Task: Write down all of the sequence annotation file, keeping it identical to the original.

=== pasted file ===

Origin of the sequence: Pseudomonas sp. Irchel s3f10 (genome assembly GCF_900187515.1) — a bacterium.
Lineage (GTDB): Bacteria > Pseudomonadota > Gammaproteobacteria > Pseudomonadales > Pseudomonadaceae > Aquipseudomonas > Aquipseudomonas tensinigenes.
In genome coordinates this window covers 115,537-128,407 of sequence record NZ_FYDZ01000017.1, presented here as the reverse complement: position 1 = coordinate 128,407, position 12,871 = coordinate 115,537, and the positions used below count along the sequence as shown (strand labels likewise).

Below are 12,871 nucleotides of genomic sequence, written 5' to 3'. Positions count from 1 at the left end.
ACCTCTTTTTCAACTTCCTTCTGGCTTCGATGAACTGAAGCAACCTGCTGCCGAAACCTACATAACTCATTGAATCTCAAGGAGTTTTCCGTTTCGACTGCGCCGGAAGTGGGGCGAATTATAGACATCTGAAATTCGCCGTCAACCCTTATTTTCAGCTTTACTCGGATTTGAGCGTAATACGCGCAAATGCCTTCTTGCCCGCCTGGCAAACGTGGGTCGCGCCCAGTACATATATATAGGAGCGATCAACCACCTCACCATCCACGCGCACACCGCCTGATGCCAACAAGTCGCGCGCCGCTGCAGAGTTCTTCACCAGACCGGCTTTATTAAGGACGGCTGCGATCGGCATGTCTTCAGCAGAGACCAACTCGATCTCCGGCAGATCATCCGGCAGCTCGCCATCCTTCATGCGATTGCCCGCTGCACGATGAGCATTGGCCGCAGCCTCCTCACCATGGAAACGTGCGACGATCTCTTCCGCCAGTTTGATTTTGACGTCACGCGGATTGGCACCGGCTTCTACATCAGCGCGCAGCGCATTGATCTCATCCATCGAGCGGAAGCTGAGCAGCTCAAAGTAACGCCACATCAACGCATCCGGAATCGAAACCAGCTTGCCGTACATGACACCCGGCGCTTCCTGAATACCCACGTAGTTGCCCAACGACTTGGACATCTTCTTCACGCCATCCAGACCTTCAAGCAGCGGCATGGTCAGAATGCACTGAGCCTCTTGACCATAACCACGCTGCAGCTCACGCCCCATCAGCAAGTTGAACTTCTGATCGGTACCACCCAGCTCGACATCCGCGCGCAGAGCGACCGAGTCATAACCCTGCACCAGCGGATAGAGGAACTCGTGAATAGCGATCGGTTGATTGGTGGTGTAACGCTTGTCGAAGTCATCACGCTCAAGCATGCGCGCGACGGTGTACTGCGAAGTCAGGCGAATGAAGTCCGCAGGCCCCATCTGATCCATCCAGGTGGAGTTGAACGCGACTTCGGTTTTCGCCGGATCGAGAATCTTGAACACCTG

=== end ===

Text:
Origin of the sequence: Pseudomonas sp. Irchel s3f10 (genome assembly GCF_900187515.1) — a bacterium.
Lineage (GTDB): Bacteria > Pseudomonadota > Gammaproteobacteria > Pseudomonadales > Pseudomonadaceae > Aquipseudomonas > Aquipseudomonas tensinigenes.
In genome coordinates this window covers 115,537-128,407 of sequence record NZ_FYDZ01000017.1, presented here as the reverse complement: position 1 = coordinate 128,407, position 12,871 = coordinate 115,537, and the positions used below count along the sequence as shown (strand labels likewise).

Below are 12,871 nucleotides of genomic sequence, written 5' to 3'. Positions count from 1 at the left end.
ACCTCTTTTTCAACTTCCTTCTGGCTTCGATGAACTGAAGCAACCTGCTGCCGAAACCTACATAACTCATTGAATCTCAAGGAGTTTTCCGTTTCGACTGCGCCGGAAGTGGGGCGAATTATAGACATCTGAAATTCGCCGTCAACCCTTATTTTCAGCTTTACTCGGATTTGAGCGTAATACGCGCAAATGCCTTCTTGCCCGCCTGGCAAACGTGGGTCGCGCCCAGTACATATATATAGGAGCGATCAACCACCTCACCATCCACGCGCACACCGCCTGATGCCAACAAGTCGCGCGCCGCTGCAGAGTTCTTCACCAGACCGGCTTTATTAAGGACGGCTGCGATCGGCATGTCTTCAGCAGAGACCAACTCGATCTCCGGCAGATCATCCGGCAGCTCGCCATCCTTCATGCGATTGCCCGCTGCACGATGAGCATTGGCCGCAGCCTCCTCACCATGGAAACGTGCGACGATCTCTTCCGCCAGTTTGATTTTGACGTCACGCGGATTGGCACCGGCTTCTACATCAGCGCGCAGCGCATTGATCTCATCCATCGAGCGGAAGCTGAGCAGCTCAAAGTAACGCCACATCAACGCATCCGGAATCGAAACCAGCTTGCCGTACATGACACCCGGCGCTTCCTGAATACCCACGTAGTTGCCCAACGACTTGGACATCTTCTTCACGCCATCCAGACCTTCAAGCAGCGGCATGGTCAGAATGCACTGAGCCTCTTGACCATAACCACGCTGCAGCTCACGCCCCATCAGCAAGTTGAACTTCTGATCGGTACCACCCAGCTCGACATCCGCGCGCAGAGCGACCGAGTCATAACCCTGCACCAGCGGATAGAGGAACTCGTGAATAGCGATCGGTTGATTGGTGGTGTAACGCTTGTCGAAGTCATCACGCTCAAGCATGCGCGCGACGGTGTACTGCGAAGTCAGGCGAATGAAGTCCGCAGGCCCCATCTGATCCATCCAGGTGGAGTTGAACGCGACTTCGGTTTTCGCCGGATCGAGAATCTTGAACACCTG